Skip to main content
AFR photo Ben

Each fortnight, The Australian Financial Review chats to a recent home buyer about where they bought and why – and the practical details, such as the cost, whether they got what they wanted, and just how hard (or easy) the process was.

Campbell Kwan

Meet Ben De Laroche. Tell us about yourself.

I am a 33-year-old policeman, who has been in the force for 13 years. Since starting work, I had amassed $300,000 in savings before moving into my recently purchased home. Before that, I was living with my mother in Penrith.

What did you initially want?

I started looking seriously for a house in Sydney’s inner west last year – somewhere where I could raise a family. But at the time it was just really hard to find a house I could afford despite having a fairly large down payment as a single borrower.

It’s just unfortunate that the past 10 years have had the highest house price gain in frickin’ history. The money I could actually borrow was not enough to get me a house close to where I work (in the inner west). This is despite being a textbook saver, not doing anything silly – I don’t smoke or drink.

What was the process like?

At that point, I realised I was going to have to go further west or get a shoebox kind of apartment.

But then my girlfriend, Maighan, who was studying an MBA degree at the time, told me about a non-profit organisation called Hope Housing that helps essential-service workers buy housing closer to where they work.

So I reached out to Hope last year – they weren’t set up yet but added me to their mailing list. Then earlier this year, they reached out and said they were happy to pay for half of my home.

On paper, I still own the house fully even though they pay for half of my repayments. But there’s a lien on the house that triggers when I sell the house where I would owe an amount that is 50 per cent of the house. If I never sell the house, I don’t have to pay them back.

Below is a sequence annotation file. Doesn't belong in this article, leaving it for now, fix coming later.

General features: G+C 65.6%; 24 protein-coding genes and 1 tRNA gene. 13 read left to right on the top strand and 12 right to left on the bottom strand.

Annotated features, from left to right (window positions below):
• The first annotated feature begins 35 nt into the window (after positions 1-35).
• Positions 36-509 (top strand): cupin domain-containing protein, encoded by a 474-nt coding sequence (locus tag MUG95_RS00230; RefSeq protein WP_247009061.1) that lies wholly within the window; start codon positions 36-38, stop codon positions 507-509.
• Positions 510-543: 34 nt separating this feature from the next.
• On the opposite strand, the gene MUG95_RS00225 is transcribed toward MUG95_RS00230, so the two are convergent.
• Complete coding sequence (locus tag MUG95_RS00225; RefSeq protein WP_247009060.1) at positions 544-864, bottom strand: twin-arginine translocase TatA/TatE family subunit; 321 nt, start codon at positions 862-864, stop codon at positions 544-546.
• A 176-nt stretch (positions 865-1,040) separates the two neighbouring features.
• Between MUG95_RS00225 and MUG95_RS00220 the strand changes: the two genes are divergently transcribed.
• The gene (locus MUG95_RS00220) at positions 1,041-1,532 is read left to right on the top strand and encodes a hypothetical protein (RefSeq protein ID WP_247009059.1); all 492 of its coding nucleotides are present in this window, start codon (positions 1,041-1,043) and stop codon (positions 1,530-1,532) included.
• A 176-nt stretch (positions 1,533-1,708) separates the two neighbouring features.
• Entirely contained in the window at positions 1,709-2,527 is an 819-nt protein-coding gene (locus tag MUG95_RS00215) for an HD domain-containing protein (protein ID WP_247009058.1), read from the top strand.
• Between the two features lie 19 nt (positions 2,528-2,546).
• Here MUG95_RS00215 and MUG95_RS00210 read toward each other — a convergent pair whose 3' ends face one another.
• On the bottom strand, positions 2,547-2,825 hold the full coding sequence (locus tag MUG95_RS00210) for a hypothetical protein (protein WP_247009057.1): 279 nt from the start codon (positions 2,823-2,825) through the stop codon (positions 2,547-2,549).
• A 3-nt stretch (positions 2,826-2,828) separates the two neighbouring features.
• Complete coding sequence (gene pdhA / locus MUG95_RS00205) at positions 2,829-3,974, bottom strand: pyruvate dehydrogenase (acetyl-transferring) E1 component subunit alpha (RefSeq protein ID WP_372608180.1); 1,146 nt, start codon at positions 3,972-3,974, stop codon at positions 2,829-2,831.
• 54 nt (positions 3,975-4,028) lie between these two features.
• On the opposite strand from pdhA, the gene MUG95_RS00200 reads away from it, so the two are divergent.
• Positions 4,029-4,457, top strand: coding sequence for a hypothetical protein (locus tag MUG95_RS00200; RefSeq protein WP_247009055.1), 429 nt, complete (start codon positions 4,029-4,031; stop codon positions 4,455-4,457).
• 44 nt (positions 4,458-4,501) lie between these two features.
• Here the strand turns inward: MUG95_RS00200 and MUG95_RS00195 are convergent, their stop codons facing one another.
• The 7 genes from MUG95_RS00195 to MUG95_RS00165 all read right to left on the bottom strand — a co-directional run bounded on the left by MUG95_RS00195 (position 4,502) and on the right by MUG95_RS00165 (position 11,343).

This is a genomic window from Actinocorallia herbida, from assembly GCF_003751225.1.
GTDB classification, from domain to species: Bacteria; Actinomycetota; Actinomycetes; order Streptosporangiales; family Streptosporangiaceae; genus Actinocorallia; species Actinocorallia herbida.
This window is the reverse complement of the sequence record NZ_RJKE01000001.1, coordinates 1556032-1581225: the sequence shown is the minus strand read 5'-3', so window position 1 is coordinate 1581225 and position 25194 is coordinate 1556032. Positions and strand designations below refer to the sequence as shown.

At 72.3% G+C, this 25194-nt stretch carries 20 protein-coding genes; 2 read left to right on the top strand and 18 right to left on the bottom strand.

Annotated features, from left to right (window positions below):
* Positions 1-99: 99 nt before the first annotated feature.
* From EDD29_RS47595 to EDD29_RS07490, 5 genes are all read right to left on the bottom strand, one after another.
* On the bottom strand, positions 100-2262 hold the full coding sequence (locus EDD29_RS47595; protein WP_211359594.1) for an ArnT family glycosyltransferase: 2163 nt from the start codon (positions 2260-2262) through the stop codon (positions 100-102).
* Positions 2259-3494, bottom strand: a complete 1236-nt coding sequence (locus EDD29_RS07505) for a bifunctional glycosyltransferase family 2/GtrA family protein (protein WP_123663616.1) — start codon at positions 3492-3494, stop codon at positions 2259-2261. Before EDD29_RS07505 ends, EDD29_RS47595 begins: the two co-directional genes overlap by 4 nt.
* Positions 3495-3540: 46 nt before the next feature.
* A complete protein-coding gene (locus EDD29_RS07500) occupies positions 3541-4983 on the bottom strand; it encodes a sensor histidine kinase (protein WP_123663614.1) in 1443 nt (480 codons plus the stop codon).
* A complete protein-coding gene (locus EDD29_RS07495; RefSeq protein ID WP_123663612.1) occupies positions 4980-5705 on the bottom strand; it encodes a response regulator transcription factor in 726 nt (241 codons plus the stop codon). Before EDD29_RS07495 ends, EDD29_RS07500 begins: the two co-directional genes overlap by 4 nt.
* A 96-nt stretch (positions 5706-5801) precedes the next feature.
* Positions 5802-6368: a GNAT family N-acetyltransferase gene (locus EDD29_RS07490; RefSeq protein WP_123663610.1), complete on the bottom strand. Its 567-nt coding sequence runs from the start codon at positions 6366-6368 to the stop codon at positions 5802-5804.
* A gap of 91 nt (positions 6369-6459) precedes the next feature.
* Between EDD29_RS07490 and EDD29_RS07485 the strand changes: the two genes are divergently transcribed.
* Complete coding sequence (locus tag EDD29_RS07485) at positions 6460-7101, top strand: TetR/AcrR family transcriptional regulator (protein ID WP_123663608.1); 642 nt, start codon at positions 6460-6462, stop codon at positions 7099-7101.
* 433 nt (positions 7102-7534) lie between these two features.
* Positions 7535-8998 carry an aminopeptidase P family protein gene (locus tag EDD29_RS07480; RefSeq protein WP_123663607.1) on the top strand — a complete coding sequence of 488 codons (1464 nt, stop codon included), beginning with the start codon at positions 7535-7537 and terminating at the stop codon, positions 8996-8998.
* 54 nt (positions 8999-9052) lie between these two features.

My understanding is they want the capital gains from the property with none of the risk from renting it to people. They instead have someone taking care of the house who is interested in maintaining it.

And since it’s only for people who are police officers or nurses, they’re decent people. (Hope has an advisory board consisting of Pacific Equity Partner managing directors Tim Sims and Sam Kong, former First State Super chief executive Michael Dwyer, and former Cromwell boss Philip Levinson, among others.)

I honestly thought it was going to be a scam. It just seemed too good to be true as they offered to pay for half the house and did not require any money from me nor any input in the process. But it really was true, and I bought my first home.

What did you end up buying (and how)?

I ended up getting a three-bedroom, two-bathroom house in Petersham for $1.6 million three months ago. Maighan has since moved in too.

One of the bedrooms and bathrooms are quite disconnected, so it’s almost like a granny flat. I really love that because it means if my partner and me one day start having kids, the parents can come over and be in the separated granny flat area.

That’s great as we can have our parents help us out but also have some privacy, which is amazing in Petersham.

It was completely outside the scope of what I could look at without help – otherwise I would have bought a two bedroom apartment.

Give us a snapshot of the market?

It is ridiculous because prices are still going upwards. Last December, house prices started going down slightly through to about May and, luckily, I bought in June.

So it was right after that dip as prices were getting back up.

But since June, house prices have gone up about 10 per cent, so I was lucky in that regard. It just shows that there was no real reprieve, which means that people who aren’t rich can’t actually get a chance to buy a house somewhere convenient.


Article originally published in the Australian Financial Review– Thursday 21 September 2023. Photo: Oscar Colman.